Tanel is senior vice president of exhibitions and events for the Association of Equipment Manufacturers, whose members are the primary exhibitors. The organization's principal event, CONEXPO-CON/AGG, is held every three years and is one of the biggest exhibitions on the planet. The latest event, held this past March in Las Vegas, covered a massive 2.6 million square feet, attracted 2,350 exhibitors and drew nearly 128,000 attendees.

Still, Tanel and team are focused on ensuring those 2,350 exhibitors continue to see the value in the event. "Success is typically measured on how big a show is," says Tanel, "how many people come. I call BS on that. I don't think that's what creates value. Value is wrapped around the quality of the exhibitors and attendees, the quality of the experience." 

Because attendee and member research has consistently shown that seeing the latest technology up close is a key factor in bringing people to the event and the exhibits, Tanel's group wanted to focus on that in a central on-site location. They created the Tech Experience, where attendees could see and experience the future of the industry. 

But exhibitors were not exactly jumping at the opportunity to participate. "When things are new and different, that fear factor comes into play a bit," Tanel says. "When we first went into this, we thought we were going to get some of our existing members who wanted to be in this space, and they were going to pay for and have sponsors for this," she recalls. "But our show tends to be one of the biggest line items in the marketing budgets for our members. It's every three years -- some of them look at it like they can't screw this up, so their ability to take risks is greatly diminished."

Like Bossard at the Toy Association, Tanel and her team decided the investment in member value was ultimately more important. AEM's Tech Experience was designed among several pavilions to showcase the future of the industry -- tomorrow's workforce, tomorrow's materials and the like -- and, featured many exhibitors who otherwise would not have considered coming to the show. 

"We brought in a number of companies who hadn't thought about how relevant their technology could be for the construction and agricultural industries," says Tanel. "In the end, it made sense for us. It was a win. We developed this really successful add-on. Instead of just talking about the future, we were showing it."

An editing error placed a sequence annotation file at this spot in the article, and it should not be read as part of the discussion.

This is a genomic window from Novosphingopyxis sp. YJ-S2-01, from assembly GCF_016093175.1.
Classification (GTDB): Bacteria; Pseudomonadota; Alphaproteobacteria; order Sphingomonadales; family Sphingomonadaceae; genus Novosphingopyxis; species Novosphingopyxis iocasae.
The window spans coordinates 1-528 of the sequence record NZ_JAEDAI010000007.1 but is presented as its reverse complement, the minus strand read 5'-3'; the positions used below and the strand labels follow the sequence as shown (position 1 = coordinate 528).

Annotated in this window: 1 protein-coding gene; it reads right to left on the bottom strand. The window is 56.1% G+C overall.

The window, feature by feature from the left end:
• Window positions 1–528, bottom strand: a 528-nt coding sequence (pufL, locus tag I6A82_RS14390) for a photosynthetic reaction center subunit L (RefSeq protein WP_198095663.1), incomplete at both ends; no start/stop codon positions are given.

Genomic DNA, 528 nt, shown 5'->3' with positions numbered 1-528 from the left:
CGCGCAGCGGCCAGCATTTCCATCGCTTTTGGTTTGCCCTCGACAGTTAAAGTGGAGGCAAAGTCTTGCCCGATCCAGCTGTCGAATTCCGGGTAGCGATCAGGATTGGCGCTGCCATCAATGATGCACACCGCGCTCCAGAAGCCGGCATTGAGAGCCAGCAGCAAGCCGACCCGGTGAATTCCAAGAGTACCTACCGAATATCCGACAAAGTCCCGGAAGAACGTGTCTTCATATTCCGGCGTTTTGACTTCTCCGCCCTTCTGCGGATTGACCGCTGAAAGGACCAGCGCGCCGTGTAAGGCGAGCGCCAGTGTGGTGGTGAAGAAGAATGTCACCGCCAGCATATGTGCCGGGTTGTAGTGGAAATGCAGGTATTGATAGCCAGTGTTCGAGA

Let them know you care
Cutting-edge tech and innovative opportunities will be meaningless to exhibitor ROI if the exhibitors don't take advantage of new opportunities. "Our goal is to provide value to our exhibitors," says Tanel, "and make sure they know what's available to them. But it feels like we have to push them along sometimes."

Show organizers often fail to help exhibitors realize the value of their trade-show investments, Tanel believes. AEM recently launched a new entity focused on that goal. Created from existing staff, the Exhibitor Engagement Department works to support and educate exhibitors. The four-person team ensures that every exhibitor knows about the assets available to them, whether part of the marketing kit or other tools and technologies, both free and paid.

"They're a face, a name and a voice available to the exhibitors should they have questions," notes Tanel, "and they're also reaching out to make sure exhibitors take advantage of the opportunities available to them." The department does everything from reminding exhibitors about approaching deadlines to reviewing their show objectives.

The guidance is more important now than ever, suggests Tanel, given the technology and potentially overwhelming volume of data available to exhibitors. "We take the top exhibitors, and we meet with them after the show, walking through all of the data that we had," she says. "We show them specifically what we saw coming from their brand, and the impact they had with different sales or sponsorship opportunities." 

While her team isn't big enough to do such an extensive review with every exhibitor, adds Tanel, they do attempt to help them all make sense of the data, providing reports about their impact and how they compared with their competitive set. "We really try to give them a road map for their next event," Tanel says -- to help best realize the value of that exhibition investment.